Lou gave a curt nod. “Explain fast.” Her gaze drifted out toward the bullpen. “I see Margaret with coffee and donuts. They’re probably taking a break.”
Getting slowly to her feet, Donna glimpsed Margaret, a high octane breakfast in hand, heading back toward Josh’s office. She could picture him sitting behind his desk, tired and hungry, and her stomach flipped over at the thought of what she was about to land on him; if only she hadn’t called Colin, if only there hadn’t been a photographer – if only Josh had sent her a damn Valentine’s!
“I’ll go now,” she said in a dry whisper. “I’ll talk to him now.”
But as she left Lou’s office and began the long walk through the silent bull pen, Donna couldn’t even imagine how she was going to begin the conversation…
Margaret seemed surprised to see Donna, but she didn’t comment; she knew better than that. Instead, she just waved her through with a weary smile and it occurred to Donna that she had probably been there all night too. Just as Donna would have been in her position – and had been, for all those loyal years. And yet last night…
Her stomach churned, her mouth felt dry as she pushed open the door to Josh’s office and stepped inside. He was behind his desk, looking dog tired, but he dredged up a smile when he saw her.
“Hey, what are you doing here?”
Her lips opened, but no sound came out.
Josh frowned and scrubbed a tired hand through his hair. “Are you okay? You look a little pale.”
“I’m fine. Josh—”
“Sorry I didn’t make it home last night,” he sighed. “Believe me, I wanted to. But there was just no way…”
“It’s fine.” She took a step closer, wishing he didn’t look so tired, so in need of her. “Josh—”
“Oh! Did you find—?”
“Josh, listen to me.” It came out a whole lot sharper than she’d intended.
He frowned at her, puzzled. “What’s going on?”
In her hand the newsprint felt clammy. She didn’t want him to see this, she wanted to burn it and never let him see it. But that wasn’t an option; honesty was all she had left. Swallowing hard she lifted her hand and held out the cutting. “The New York Sun is running this today. I’m sorry.”
He didn’t look down, his eyes stayed fixed on hers with a silent plea that broke her heart. “What is it?”
“I’m so sorry.”
After an eternity he broke her gaze and looked down at the newspaper in his hand. Donna forced herself to watch, so she saw the fleeting look of shock pass over his face, saw the hurt that came in its wake and didn’t leave. She saw the way he turned away from the newspaper, the way he forced himself not to react. “This is…” The words came on the crest of a humorless laugh. “You couldn’t have told me about this before the papers?”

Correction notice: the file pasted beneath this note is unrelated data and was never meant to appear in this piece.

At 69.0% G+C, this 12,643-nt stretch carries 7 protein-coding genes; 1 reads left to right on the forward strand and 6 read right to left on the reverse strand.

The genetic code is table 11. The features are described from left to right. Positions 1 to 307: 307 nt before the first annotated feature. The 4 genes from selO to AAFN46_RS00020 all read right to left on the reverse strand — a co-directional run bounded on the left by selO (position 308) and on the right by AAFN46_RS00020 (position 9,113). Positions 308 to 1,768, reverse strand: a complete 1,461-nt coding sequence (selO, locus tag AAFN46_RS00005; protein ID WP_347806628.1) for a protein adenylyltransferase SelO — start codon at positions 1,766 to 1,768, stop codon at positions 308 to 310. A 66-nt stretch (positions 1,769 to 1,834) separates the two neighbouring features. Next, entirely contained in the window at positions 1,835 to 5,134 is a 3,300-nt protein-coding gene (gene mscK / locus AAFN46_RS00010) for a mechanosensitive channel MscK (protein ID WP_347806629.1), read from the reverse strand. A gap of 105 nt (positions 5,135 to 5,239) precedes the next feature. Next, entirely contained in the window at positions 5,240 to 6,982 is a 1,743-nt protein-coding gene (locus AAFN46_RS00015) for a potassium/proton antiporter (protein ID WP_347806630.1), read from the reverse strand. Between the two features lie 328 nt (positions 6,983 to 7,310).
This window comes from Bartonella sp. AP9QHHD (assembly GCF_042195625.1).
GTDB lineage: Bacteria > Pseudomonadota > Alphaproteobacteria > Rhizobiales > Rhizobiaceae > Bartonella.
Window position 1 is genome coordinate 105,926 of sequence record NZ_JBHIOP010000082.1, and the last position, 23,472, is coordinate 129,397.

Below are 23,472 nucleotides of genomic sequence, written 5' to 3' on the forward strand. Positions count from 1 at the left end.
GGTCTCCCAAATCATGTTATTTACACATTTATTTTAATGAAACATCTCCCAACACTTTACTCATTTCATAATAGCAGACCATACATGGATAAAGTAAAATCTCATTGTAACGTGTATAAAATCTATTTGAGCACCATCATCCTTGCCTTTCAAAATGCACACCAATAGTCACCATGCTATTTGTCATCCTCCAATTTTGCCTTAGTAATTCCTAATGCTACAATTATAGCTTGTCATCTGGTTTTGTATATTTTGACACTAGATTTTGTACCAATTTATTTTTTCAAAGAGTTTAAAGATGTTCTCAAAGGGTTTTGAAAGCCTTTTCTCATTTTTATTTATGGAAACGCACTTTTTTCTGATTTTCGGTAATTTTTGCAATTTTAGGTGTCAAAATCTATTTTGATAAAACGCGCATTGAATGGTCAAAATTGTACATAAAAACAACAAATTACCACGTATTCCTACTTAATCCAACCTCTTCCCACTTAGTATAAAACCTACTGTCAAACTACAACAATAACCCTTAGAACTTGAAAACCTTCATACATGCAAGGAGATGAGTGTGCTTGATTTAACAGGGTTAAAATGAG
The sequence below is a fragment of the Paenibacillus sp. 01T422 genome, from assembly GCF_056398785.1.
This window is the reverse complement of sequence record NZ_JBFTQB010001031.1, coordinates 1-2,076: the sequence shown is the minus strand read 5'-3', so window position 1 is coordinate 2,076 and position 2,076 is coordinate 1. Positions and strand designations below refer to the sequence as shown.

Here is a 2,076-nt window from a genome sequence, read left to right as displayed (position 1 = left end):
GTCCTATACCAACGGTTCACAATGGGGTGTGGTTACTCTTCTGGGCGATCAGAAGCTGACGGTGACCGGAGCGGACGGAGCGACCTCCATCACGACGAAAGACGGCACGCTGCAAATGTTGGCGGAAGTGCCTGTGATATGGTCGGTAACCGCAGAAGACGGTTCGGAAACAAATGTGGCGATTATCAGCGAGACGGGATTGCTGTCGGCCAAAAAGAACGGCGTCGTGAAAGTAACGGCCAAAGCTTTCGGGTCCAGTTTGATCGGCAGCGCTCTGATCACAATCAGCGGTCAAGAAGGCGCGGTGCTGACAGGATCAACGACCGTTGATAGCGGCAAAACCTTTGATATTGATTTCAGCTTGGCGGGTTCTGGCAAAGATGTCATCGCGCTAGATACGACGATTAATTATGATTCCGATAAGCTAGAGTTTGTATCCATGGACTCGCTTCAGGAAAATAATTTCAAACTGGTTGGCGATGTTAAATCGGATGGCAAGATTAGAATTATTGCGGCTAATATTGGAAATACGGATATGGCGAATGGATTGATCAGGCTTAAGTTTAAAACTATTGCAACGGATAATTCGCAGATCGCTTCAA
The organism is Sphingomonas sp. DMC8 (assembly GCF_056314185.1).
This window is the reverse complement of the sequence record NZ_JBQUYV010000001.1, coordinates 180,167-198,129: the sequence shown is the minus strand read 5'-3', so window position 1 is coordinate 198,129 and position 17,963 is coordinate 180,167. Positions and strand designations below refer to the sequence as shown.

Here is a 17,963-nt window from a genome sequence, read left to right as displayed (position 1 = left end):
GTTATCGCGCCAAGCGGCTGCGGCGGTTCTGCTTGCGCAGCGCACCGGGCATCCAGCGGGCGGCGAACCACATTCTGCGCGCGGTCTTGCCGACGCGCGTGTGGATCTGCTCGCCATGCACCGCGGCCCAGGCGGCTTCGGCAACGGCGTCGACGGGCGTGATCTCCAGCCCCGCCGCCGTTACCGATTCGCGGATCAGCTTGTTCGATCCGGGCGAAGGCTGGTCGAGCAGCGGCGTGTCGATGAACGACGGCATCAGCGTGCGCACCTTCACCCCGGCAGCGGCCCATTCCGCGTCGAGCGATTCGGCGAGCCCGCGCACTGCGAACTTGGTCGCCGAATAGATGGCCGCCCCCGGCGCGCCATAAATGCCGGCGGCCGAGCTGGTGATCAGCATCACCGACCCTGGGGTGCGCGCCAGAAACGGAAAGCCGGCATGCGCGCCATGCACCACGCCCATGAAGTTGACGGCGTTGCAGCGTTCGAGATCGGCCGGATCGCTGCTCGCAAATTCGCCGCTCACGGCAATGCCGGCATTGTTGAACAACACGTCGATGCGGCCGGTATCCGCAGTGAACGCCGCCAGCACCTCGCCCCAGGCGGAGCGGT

“It’s not what it looks like.” God, that sounded lame. “I swear, Josh. It’s not what it looks like.”
“Isn’t it?” The laughter was still there, all directed inward. “Did one of you need an emergency tonsillectomy or—” He broke off, leaving the joke to wither. “Has Lou seen it?”
“Yes. She called me in.”
He nodded. “She’s spinning it?”
Donna felt her cheeks flush, because it sounded so very inadequate. “We don’t comment on the personal lives of—” She took a step forward, reached for his hand. “Josh…?” But he pulled away, circling around his chair until both that and his desk were between them.
“I, uh, I’m pretty busy,” he said, his gaze dipped. “So…”
“You have to believe me, Josh. It was— He kissed me and I told him I wasn’t interested. I’m not interested, it just happened. It didn’t mean anything.”
Josh nodded, but he still wasn’t looking at her. “Okay.”
“Look, I have China about to— I don’t have time for this right now. None of us do.”
“I know. I’m sorry. It was stupid, and if I could do it again I wouldn’t, but—”
“There were hearts,” he said suddenly. “In the background of the picture, there were little hearts hanging down.” He looked at her at last, his dark eyes bruised. “This was taken last night?”
She could only nod.
“Okay…” His fingers tapped on the back of his chair. “Okay. I have to be back in the sit room in five, and I need to eat, so…”
“You shouldn’t eat donuts,” she said quietly. “They’re bad for your cholesterol, you need—”
“What I need—” His voice cracked and he turned abruptly away to stare out the window.
She knew if she could just touch him, breach the gap, she could make him understand. But he was too far away. Lost, already.
With a deep breath, or maybe a sigh, he straightened his shoulders. After a moment he turned around and fixed her with a look cold enough to freeze stone; the hurt was gone, anger sat in its place. “I need to focus on, you know, important things right now. Tell Lou to spin this however she likes, but I don’t want it in more than one news cycle.”
“Josh, come home tonight. We can talk about it.”
“Yeah.” He moved to sit at his desk, snatching up the nearest batch of papers. “Yeah, okay.”
Then his nose was buried in work and she was dismissed. Just like that.
With a leaden heart she watched him hurting, knowing there was nothing she could do – not yet, not here. But at home, she could explain. She’d make him understand, get past his anger…
Because the alternative was losing him, and she couldn’t live with that. Not again.